The key themes of GPE are then explored in more detail in the subsequent three chapters. Each has a primary emphasis on a different aspect of the gendering of production, social reproduction and its attendant relationship (p. 261) with the associated notions of the public–private divide and the role of unpaid domestic and care work (primarily undertaken by women) in particular. Shahra Razavi focuses on social reproduction in the private sphere in terms of the family and household. Using illustrations from all over the world, she demonstrates that the particular forms that households and families take are context specific and have different meanings in different places. As a consequence, the changes to family and household forms exacerbated by processes of globalization and capitalist transformation have played out differently in different locations. Razavi ends by discussing some of the policy implications that flow from her analysis.
Diane Sainsbury also takes up the theme of social reproduction but primarily in terms of the gendering of care work and welfare provision in both the public and private spheres. She begins by discussing conceptions of care and defining the concept of care. She then goes on to deal with the care dimensions of welfare states and the variety of policy responses. The third part of the chapter examines explanations for the policy responses, concentrating on gender relations, the economics of care, and the politics of care. The final section of the chapter moves beyond nation states to examine care across borders, specifically looking at the European Union, international organizations, and global migration. In her analysis Sainsbury focuses primarily on industrialized countries with established welfare states as the context in which most of the feminist theorizing and analysis has taken place to date. Overall, Sainsbury highlights two important trends—the globalization of care and the commodification of care and their implications for the gender division of labor—arguing that the analysis of both promises to reinvigorate theorizing and empirical studies on gender, care, and welfare.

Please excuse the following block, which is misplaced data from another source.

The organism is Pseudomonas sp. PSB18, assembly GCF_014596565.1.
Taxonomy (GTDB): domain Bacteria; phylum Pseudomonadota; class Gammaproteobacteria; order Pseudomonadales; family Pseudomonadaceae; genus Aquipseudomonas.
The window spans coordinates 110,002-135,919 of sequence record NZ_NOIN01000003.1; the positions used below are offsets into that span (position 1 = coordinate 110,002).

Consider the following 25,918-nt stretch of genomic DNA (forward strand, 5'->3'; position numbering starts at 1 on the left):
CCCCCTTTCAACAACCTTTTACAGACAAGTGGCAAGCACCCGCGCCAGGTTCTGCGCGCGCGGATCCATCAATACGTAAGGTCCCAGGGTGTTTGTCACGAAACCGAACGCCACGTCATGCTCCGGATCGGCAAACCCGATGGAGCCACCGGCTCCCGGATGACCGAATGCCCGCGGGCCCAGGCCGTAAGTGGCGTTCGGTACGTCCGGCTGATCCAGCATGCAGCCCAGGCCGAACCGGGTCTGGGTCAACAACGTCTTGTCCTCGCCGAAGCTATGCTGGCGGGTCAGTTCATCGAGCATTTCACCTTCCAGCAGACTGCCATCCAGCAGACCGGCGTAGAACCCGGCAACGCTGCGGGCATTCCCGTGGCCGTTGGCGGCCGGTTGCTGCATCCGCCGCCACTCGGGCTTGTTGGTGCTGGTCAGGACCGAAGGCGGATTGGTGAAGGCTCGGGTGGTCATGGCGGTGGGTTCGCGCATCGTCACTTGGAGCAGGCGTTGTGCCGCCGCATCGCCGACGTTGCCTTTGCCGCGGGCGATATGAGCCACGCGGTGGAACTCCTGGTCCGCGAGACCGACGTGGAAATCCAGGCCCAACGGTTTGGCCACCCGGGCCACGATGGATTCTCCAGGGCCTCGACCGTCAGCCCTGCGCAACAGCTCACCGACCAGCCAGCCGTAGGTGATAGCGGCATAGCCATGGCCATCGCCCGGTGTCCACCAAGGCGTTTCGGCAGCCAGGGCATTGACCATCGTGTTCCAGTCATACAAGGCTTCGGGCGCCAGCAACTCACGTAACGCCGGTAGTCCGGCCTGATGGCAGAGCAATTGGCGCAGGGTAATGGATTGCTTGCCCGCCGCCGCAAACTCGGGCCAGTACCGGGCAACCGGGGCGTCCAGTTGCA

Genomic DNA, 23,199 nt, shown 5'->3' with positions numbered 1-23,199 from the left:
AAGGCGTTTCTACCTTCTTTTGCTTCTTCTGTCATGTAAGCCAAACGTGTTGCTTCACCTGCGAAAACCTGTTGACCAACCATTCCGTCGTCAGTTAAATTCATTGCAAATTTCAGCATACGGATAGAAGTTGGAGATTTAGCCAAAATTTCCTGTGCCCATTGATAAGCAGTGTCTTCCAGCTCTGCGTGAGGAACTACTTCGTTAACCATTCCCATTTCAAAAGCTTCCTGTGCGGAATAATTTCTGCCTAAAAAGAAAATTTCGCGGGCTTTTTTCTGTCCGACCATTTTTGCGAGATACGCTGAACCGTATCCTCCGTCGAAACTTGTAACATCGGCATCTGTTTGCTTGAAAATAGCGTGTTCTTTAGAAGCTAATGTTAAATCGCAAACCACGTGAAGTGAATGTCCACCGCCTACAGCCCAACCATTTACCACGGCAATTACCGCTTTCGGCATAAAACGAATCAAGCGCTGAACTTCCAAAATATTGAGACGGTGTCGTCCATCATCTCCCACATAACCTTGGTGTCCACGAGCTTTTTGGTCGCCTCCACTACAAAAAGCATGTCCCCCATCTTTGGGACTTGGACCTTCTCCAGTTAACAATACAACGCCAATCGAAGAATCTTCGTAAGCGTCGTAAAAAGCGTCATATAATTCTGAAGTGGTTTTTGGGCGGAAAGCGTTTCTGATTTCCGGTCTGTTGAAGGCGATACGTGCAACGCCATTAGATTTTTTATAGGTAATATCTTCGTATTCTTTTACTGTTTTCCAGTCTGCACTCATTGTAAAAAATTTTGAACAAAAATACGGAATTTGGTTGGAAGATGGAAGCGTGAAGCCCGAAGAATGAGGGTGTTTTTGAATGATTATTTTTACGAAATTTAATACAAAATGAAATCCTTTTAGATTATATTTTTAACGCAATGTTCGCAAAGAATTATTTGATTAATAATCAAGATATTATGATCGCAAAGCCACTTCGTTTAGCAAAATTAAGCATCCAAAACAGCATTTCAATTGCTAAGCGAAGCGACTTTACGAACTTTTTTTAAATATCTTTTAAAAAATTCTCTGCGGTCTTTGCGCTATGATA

Finally Lucy Ferguson looks at paid work and the sexual division of labor, underlining again the links between the productive and reproductive spheres and the ways they are gendered. She argues that work is one of the key processes through which gender is played out in contemporary societies, influencing and disciplining the ways different actors interact between the public and private spheres. She brings together concepts from feminist economics, sociology, gendered political economy, and development to show how the gender dynamics of paid work worldwide have been radically restructured over the last fifty years at the same time as a sexual division of labor has remained. She focuses on the feminization of employment, informalization, and labor migration to demonstrate how the gender dynamics of labor markets and household arrangements have been restructured and highlighting the complexity of these processes.
Overall this section shows us how, although an often missing dimension, the insights generated by gendered political economy can enhance and improve our analyses of concepts such as intersectionality, the family, citizenship, and rights and can add new ones to make a significant contribution to the study of gender and politics. (p. 262)